Biology focused design. engineered for Automation.

Design. Manufacture. Automate. Analyze.

Johnson Digital Bioengineering LAb


Our lab is located in the  Institute for Quantitative Health Science and Engineering at Michigan State University in East Lansing, MI. We are affiliated with the Departments of Pharmacology & Toxicology and Biomedical Engineering.

What we DO

We leverage the versitility of digital manufacturing to construct New Approach Models (NAMs) for drug and chemical testing.  

Why we do IT

Our goal is to develop strategies and technologies that lead to the prevention of birth defects and disease in vulnerable populations.

The Complement-ARIE Challenge prize winners have been announced!

We just won a $50,000 prize!!!  

Jacob Reynolds (BME) helped drive the proposal based in part on his research. The Prize Competition offered $1,000,000 in total prize money to diverse teams with ideas for new ways of using NAMs to conduct basic research, uncover disea se mechanisms, and translate knowledge into products and practice. Concepts from the winning entries of the Complement-ARIE prize challenge will be incorporated into the ongoing planning process for the NIH Common Fund’s Complement-ARIE program. Sudin Bhattacharya from IQ @ MSU also collaborated on the proposal.   We are investing the prize money in our own research to help prevent chemical induced birth defects.   

Student Rotations

Incoming 2024 BMS and BME PhD candidates, contact us about rotations 

Currently funded projects are in modeling human orofacial development and teratogenicity, endocrine disruption and in vitro pharmacokinetics and can focus on biology, engineering or both. Rotation projects  typically touch on all aspects of the lab, that is making an existing device as well as constructing something new (the new should be fun),Repeating an experiment that worked and testing a new hypothesis.  Don’t worry, we’ll guide you along the way!   Send an email with student rotation in the header and we can discuss a potential rotation. 

Latest News

Check out some of the  latest news from the lab!

Dhruv Singh presents at the MSU UURAF research symposium

Dhruv presented his latest work on a new process in the lab to manufacture commercial quality microplate based devices to help reduce and replace animal testing methods. The presentation was[…]

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April 19, 2024 0

Micromachining Workshop in Biodesign BME841

Thanks to Jacob Reynolds, Dhruv Singh and Vimbai Chado for help with the Micromachining Workshop we host for the Biodesign BME841 students. We cover the basics of computer animated design,[…]

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February 1, 2024 0

Lab fun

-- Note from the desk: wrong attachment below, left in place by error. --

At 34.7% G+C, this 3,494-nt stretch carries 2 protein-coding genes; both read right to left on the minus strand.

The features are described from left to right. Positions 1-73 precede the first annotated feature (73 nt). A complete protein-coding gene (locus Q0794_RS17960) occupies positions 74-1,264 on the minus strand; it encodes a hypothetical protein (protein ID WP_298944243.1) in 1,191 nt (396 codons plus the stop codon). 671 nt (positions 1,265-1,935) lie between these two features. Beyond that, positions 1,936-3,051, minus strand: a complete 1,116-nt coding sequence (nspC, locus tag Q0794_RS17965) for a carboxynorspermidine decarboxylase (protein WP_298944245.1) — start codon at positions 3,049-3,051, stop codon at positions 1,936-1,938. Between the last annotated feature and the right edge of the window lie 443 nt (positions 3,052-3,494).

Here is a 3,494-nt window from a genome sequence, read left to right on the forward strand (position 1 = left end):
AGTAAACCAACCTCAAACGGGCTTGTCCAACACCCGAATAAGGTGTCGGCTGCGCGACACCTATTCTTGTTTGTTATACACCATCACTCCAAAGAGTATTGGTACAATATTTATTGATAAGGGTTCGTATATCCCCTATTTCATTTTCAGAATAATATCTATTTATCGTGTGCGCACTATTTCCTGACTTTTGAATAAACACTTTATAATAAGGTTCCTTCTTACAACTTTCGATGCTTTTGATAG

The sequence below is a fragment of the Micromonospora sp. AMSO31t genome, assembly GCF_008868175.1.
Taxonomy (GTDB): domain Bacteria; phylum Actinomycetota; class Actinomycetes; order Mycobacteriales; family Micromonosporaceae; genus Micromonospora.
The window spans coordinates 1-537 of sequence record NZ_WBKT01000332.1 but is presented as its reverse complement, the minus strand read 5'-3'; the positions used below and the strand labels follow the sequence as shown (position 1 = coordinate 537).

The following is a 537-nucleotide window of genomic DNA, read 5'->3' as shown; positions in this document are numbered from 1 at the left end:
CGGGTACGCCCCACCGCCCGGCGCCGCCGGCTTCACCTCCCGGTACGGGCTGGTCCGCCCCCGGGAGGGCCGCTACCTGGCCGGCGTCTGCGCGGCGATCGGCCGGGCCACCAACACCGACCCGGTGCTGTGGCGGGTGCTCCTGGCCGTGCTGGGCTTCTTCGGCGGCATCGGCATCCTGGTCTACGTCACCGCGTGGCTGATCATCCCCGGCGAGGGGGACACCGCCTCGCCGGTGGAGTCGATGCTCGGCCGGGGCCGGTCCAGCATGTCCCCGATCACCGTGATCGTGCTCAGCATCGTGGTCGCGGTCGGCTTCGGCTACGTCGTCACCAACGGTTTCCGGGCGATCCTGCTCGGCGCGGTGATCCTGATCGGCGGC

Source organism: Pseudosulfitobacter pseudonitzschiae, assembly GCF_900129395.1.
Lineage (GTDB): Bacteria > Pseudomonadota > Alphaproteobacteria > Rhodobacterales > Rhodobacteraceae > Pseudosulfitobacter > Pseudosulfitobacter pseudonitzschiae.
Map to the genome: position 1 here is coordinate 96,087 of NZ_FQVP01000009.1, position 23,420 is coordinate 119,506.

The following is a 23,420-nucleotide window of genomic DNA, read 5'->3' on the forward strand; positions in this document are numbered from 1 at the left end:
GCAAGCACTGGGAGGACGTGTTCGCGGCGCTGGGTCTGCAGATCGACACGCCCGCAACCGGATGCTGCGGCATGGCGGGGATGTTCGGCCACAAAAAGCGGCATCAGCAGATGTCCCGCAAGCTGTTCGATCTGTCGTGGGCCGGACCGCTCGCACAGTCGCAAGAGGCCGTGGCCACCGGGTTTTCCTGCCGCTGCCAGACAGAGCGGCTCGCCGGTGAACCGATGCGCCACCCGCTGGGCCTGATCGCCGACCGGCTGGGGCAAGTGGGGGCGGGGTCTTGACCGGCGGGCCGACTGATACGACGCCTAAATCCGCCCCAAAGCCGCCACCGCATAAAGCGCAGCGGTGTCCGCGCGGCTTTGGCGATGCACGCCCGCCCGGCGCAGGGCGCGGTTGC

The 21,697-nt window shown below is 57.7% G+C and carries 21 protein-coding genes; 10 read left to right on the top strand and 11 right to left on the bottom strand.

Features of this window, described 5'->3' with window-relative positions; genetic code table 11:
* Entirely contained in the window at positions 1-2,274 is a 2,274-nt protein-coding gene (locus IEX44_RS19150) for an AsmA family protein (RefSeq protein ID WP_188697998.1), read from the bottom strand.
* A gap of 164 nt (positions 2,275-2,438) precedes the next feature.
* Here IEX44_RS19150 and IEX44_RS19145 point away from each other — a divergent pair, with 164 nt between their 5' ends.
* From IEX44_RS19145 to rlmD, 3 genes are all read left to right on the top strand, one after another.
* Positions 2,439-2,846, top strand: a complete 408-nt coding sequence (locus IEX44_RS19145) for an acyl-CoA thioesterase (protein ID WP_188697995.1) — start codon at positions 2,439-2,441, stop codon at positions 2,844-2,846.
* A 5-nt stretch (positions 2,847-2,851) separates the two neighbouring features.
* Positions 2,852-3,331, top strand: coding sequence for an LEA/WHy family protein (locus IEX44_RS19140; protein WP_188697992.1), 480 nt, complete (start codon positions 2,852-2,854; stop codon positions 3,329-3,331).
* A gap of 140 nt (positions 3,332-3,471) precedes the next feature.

We wrapped up a few student rotations (Parker and Congying) and celebrated a great 2023 by going bowling.

Read more
December 8, 2023 0


Focus on the biology.  We engineer devices specifically to phenocopy the normal biological or disease process we aim to study.


A closed loop.  Rapid prototyping via digital manufacturing in-house allows rapid testing and iteration in design that speeds development.


We like to keep it simple, but biology is complex.  We leverage automation to increase throughput and identify robust physiological conditions.


Rigor meets discovery.   High-content imaging enables standard analyses and empowes discovery through deep-learning and artificial intelligence.

Biology driven design.

Intercellular signaling drives early development.  Early organization of the embryo is orchestrated by just a few pathways including the Wnt, Tgf-B, SHH, FGF, and Notch pathways which often act as a means of cell/matrix or cell to cell communication.  We engineered a device to phenocopy the developing facial processes (epithelial cells overlayed onto 3D mesenchymal cells)  since these are sensitive to both genetic and environmental insults during development leading to facial clefting (cleft lip/palate).  The resulting microtissues show critical similarities to tissue sections from the developing palate.  More importantly, they support the spatial signaling interactions that are sensitive to teratogenic insults.  We hope to use these microtissues to identity genetic risk-factors and chemical  exposure combinations that may cause this birth defect in every 700 live births.

Digital manufacturing fuels innovation.

We developed a novel digital manufacturing process dubbed “microplate micromilling” that integrates microfluidic channels and features directly into standard commercially available polystyrene cell culture plates (48, 96, 384, 1536 etc.). This platform is used to generate tractable, adaptable, high content and throughput compatible intercellular signaling models.


High-content confocal imaging identifies cellular heterogeneity

Image of Ishikawa cells imaged at 10x show hetergeneous cells in simple monoculture.  Our high-content imaging pipeline streamlines imaging, image segmentation to identify individual cells and quantification of stains within each indifidual cell.   The imaging cytometry work generates millions of datapoints to feed AI based learning and other quantitative analyses.


Imaged with 10X objective on our Yokogawa CQ-1 high-content confocal imager.


Cells stained with Hoechst (nuclei/blue), wheat germ aggluten (membrane/green), nile red (lipid) and CellRox (reactive oxygen/fucia).

Postdoc postions in the Institute for Quantitative Health Science and Engineering @ Michigan State University  


See a full list of publications on Pubmed using the link below or check out a couple recent articles on the right. 

My Bibliography

Connect with us!

Brian P. Johnson PhD                 1- 517- 353–2541      

 775 Woodlot Dr   Rm 3315 IQ Bioengineering Building     East Lansing, MI 48824

Rm 3315 IQ-Bioengineering   775 Woodlot Dr     East Lansing, MI  48824
[Contact info above. ]